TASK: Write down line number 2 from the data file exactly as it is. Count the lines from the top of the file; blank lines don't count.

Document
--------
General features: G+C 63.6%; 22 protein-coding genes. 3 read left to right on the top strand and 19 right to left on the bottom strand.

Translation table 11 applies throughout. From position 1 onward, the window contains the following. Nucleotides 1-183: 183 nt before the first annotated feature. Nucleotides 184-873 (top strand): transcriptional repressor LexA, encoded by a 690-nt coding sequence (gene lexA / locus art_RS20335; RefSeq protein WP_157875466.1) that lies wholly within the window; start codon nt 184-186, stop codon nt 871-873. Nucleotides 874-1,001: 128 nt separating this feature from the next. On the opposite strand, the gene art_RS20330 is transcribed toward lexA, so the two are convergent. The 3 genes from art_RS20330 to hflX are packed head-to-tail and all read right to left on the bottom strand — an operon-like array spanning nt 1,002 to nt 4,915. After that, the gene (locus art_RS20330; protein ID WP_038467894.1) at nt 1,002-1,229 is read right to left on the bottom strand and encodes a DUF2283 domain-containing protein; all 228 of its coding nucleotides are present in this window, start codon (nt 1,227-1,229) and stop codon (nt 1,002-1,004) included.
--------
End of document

Translation table 11 applies throughout. From position 1 onward, the window contains the following. Nucleotides 1-183: 183 nt before the first annotated feature. Nucleotides 184-873 (top strand): transcriptional repressor LexA, encoded by a 690-nt coding sequence (gene lexA / locus art_RS20335; RefSeq protein WP_157875466.1) that lies wholly within the window; start codon nt 184-186, stop codon nt 871-873. Nucleotides 874-1,001: 128 nt separating this feature from the next. On the opposite strand, the gene art_RS20330 is transcribed toward lexA, so the two are convergent. The 3 genes from art_RS20330 to hflX are packed head-to-tail and all read right to left on the bottom strand — an operon-like array spanning nt 1,002 to nt 4,915. After that, the gene (locus art_RS20330; protein ID WP_038467894.1) at nt 1,002-1,229 is read right to left on the bottom strand and encodes a DUF2283 domain-containing protein; all 228 of its coding nucleotides are present in this window, start codon (nt 1,227-1,229) and stop codon (nt 1,002-1,004) included.